The New York Jets have inquired with the Green Bay Packers about Aaron Rodgers' availability, sources told ESPN's Jeremy Fowler on Sunday.
The Jets have said they are in the market for a veteran quarterback this offseason. In addition, the Jets hired Nathaniel Hackett -- Rodgers' former offensive coordinator with the Packers -- as their offensive coordinator.
Rodgers, 39, said on "The Pat McAfee Show" last week that he is going on a four-day/four-night darkness retreat this week, during which he plans to contemplate his playing future.
"I've got a pretty cool opportunity to do a little self-reflection in some isolation," Rodgers, a four-time NFL MVP, said. "And then after that I feel like I'll be a lot closer to a final, final decision."
Rodgers, who has spent his entire 18-season career with the Packers, said he has not decided whether he will play in 2023, be it with Green Bay or another team, amid reports that he could be traded.
The Jets are in the market for a quarterback after Zach Wilson's continued struggles this season. The 2021 No. 2 overall pick has completed just 55.2% of his passes in 22 starts, with 15 touchdowns and 18 interceptions, in two seasons. The Jets have said they are committed to developing Wilson behind a veteran quarterback, however.
Jets owner Woody Johnson said after the season that he believed adding a proven quarterback would be the "missing piece" to help end the Jets' 12-season playoff drought.
Johnson, in a red-carpet interview with ESPN's Dianna Russini before the NFL Honors awards show Thursday, reiterated the Jets' desire to acquire a veteran quarterback. Johnson said the Jets' "weakness was in the quarterback position" but was careful not to mention Rodgers by name to avoid tampering charges.
When asked directly about Rodgers, he said, "I can't really talk about him because he's a member of another team, but everybody recognizes talent when they see it."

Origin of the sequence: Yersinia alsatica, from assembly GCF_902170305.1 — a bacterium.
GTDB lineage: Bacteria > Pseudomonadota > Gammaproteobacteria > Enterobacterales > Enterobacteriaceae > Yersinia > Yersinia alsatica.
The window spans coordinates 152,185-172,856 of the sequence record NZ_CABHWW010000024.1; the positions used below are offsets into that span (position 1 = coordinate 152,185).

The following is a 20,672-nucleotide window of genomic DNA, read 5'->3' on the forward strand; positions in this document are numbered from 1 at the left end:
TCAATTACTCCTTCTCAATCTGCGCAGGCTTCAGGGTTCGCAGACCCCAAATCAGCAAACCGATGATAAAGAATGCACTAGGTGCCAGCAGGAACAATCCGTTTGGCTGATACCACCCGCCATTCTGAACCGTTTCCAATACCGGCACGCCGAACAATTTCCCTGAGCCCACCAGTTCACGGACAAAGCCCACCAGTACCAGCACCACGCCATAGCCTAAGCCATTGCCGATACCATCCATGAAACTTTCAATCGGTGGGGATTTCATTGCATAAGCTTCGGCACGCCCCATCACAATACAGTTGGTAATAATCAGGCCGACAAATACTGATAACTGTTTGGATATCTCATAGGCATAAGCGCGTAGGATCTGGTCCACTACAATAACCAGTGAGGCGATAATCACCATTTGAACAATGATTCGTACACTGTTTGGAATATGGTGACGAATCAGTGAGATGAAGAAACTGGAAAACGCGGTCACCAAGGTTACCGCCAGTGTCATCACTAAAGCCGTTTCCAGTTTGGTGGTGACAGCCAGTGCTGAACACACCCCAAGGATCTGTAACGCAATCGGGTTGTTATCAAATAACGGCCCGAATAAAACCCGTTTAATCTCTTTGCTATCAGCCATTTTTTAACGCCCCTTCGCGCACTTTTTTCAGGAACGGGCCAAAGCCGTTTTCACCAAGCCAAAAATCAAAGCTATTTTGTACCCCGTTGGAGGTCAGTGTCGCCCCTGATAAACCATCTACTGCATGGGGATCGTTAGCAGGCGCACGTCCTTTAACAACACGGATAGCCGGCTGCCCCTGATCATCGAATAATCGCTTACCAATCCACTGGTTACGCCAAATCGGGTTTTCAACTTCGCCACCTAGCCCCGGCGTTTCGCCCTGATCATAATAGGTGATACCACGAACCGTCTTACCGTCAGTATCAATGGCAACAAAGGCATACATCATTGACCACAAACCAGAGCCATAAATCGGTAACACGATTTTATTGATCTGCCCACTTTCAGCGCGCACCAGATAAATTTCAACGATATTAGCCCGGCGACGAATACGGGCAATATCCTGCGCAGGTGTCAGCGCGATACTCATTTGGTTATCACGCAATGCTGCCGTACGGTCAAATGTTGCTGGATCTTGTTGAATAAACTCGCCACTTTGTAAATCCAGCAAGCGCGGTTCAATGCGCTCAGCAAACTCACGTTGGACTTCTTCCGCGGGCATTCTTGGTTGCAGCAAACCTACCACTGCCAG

Hackett, who was fired as the Denver Broncos' head coach during his first season in the job, was the Packers' offensive coordinator for three seasons (2019-21). Rodgers said in a recent interview with "The Pat McAfee Show" that he "really bonded" with Hackett during his time with him.
Rodgers is due $59.5 million in guaranteed money this year and another $49.25 million in 2024. Of the guaranteed money owed to Rodgers in 2023, $58.3 million of it is structured as an option bonus. The window to exercise that option is from the first day of the new league year (March 15) until one day before Green Bay's regular-season opener in September.
By including that option bonus in Rodgers' contract, both sides have more than enough time to find a trade partner. Once the option is exercised, Rodgers' cap number for 2023 would be $31,623,570. Rodgers said recently on "The Pat McAfee Show" that he would be willing to adjust his contract if he decided to play next season.
Packers president Mark Murphy also talked to Russini on Thursday and said he understands that Rodgers will need to take his time before making a decision on his future.
"Obviously, he's meant so much to us. First-ballot Hall of Famer, we know he needs time. Especially when you play as long as he has, it's a grind to get ready for the season. We want to make sure that he makes a decision that he's comfortable with. So, we'll give him time, but that said, we do have to plan," he said.
The Packers also have to decide on quarterback Jordan Love's fifth-year option that would be worth roughly $20 million fully guaranteed by May 1.
Love flashed in mop-up action in a game against the Philadelphia Eagles this season, completing 6 of 9 passes for 113 yards and a touchdown, and he would be the Packers' likely starter in 2023 if they traded Rodgers.
ESPN's Rich Cimini and Rob Demovsky contributed to this report.